Time for Tax Reform
Each year, Tax Day is an unpleasant reality check on how complicated and outdated our tax code has become. Tax reform is next on our legislative agenda, and we have a once-in-a-generation opportunity to lessen the burden on American families and businesses.
When Washington last undertook comprehensive tax reform, Ronald Reagan was president, the average price of a new home in the U.S. was $111,900, and a gallon of gas cost 89 cents. Much has changed in our country since 1986, but our tax code has only become more complicated.
House Republicans rolled out a tax reform blueprint last year to start the conversation on how to make the tax code simpler, flatter, and fairer for all. As a member of the Ways and Means Committee, I had the opportunity to participate in tax working groups and help craft this proposal. I appreciate the feedback I have received from Nebraskans since the release of the blueprint and share your eagerness to get this important work done.
In early April, the Tax Foundation released a detailed analysis on how the blueprint would impact Americans. According to the report, the proposal would lead to 1.7 million new full-time jobs and raise household incomes in every state, allowing families to save an average of $4,917 more of their annual income.
The Tax Foundation also examined how residents of each state would benefit from the blueprint. Nebraskans would be able to save an estimated $5,261 more in after-tax income each year. Clearly, simplifying our tax code is one of the best ways we can grow our economy and create greater opportunity in our state and nationwide.
Americans currently spend six billion hours preparing their tax returns, with an average of 15 hours for each return. Understandably, 90 percent of taxpayers hire outside professionals or use computer software to help them file. Our overly complicated tax code makes it easier for those who want to cheat to do so and harder for the majority of Americans, who are trying to do what they are supposed to do, to comply.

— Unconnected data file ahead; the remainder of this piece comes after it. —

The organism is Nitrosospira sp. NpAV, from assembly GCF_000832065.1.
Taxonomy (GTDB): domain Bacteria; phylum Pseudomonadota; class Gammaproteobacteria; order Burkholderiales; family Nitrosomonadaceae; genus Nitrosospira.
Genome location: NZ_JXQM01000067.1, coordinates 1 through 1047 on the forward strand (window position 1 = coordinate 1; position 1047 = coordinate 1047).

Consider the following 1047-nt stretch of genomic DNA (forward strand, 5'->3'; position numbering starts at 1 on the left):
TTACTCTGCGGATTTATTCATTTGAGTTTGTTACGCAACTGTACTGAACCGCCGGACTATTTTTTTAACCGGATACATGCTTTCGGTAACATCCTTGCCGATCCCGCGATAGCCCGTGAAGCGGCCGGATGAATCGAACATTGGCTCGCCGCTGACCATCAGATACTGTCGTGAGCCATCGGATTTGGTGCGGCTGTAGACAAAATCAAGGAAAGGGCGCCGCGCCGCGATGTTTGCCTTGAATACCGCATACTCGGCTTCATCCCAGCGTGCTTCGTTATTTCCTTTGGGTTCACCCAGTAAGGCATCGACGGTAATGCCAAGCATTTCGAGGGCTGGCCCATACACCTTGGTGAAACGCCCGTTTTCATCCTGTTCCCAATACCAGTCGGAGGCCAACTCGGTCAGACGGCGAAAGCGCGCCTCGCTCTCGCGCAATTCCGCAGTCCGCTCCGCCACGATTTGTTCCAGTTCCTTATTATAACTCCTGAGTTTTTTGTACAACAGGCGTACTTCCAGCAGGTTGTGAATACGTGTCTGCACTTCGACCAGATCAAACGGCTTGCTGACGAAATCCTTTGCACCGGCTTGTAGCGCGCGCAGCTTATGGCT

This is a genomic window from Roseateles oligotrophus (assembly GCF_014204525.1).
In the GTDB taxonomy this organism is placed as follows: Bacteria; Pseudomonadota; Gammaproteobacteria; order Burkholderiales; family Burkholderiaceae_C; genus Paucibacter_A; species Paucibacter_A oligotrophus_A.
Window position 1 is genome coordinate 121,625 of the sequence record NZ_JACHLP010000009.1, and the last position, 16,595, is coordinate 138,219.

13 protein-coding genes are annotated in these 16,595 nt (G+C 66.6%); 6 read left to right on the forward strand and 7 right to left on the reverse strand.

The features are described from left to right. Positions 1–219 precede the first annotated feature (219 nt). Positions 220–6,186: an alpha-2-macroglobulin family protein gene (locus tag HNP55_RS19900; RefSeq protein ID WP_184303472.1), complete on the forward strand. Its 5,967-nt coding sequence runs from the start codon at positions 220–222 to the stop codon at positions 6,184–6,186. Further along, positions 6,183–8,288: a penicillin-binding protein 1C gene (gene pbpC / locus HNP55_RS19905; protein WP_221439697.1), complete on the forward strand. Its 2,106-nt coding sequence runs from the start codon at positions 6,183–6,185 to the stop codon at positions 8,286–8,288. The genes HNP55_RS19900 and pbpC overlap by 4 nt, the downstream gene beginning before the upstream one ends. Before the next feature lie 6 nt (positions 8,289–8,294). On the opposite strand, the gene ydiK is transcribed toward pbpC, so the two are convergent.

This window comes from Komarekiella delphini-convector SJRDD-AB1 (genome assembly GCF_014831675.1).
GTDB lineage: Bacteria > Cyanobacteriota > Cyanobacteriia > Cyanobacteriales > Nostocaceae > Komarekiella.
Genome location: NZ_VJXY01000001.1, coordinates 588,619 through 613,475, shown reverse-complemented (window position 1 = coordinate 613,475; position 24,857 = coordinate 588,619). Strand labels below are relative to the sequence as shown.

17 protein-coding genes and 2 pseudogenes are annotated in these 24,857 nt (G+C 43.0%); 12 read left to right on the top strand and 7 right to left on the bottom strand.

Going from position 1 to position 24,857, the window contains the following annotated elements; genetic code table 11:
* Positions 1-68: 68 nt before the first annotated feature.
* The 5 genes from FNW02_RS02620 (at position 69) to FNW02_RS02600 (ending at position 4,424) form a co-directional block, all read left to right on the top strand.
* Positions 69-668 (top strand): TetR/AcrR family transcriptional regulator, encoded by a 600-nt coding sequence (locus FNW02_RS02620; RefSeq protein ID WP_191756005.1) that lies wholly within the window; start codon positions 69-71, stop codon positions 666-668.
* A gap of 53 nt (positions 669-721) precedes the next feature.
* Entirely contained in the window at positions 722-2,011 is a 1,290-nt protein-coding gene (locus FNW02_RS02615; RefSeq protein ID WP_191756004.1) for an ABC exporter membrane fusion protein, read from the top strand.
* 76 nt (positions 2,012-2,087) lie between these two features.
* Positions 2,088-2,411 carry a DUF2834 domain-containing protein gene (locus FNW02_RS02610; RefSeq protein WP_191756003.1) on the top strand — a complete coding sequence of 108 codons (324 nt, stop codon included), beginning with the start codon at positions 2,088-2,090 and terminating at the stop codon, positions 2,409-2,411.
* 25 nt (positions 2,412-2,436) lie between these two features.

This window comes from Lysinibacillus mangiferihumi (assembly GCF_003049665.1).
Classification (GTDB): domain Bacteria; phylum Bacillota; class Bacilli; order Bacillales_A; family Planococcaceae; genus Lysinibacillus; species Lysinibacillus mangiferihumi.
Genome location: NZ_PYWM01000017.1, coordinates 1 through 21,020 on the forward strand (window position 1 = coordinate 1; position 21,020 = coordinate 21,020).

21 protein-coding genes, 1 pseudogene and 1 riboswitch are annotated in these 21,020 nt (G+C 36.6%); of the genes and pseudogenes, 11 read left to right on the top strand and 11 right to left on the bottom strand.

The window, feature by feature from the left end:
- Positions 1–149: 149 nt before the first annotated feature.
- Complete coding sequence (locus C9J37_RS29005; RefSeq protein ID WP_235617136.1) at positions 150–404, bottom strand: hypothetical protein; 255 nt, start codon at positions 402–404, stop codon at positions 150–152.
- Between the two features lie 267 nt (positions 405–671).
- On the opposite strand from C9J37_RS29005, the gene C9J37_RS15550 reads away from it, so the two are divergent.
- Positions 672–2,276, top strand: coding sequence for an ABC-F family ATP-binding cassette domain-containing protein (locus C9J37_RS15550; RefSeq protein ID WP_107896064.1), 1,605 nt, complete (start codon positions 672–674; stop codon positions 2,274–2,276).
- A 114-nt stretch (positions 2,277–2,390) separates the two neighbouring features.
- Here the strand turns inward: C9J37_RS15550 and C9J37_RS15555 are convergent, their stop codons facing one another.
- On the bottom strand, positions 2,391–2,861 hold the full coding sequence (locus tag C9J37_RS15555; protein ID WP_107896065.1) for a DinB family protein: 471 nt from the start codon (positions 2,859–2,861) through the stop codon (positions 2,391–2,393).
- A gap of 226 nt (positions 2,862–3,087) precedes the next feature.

Under the blueprint, nine out of 10 Americans could file their taxes on a form the size of a postcard. The proposal would flatten the tax code, reducing the number of tax brackets from seven to three and lowering rates.
Additionally, the blueprint restructures the IRS to make customer service its top priority. Stronger protections would be put in place to safeguard confidential taxpayer information, and an IRS commissioner could only serve two three-year terms.
Repealing the Death Tax remains a top priority for Nebraskans. This onerous tax doesn’t penalize the wealthiest Americans – they can plan their estates and give away their wealth as they see fit. It penalizes those who have worked all their lives and reinvested in their family businesses, such as Nebraska’s farmers and ranchers.
Our blueprint would eliminate the Death Tax, ending this threat to family farms, ranches, and small businesses once and for all.
A comprehensive overhaul of our tax code would make filing less cumbersome and allow Americans to keep more of their hard-earned money. As we face another Tax Day, this is welcome news for all taxpayers.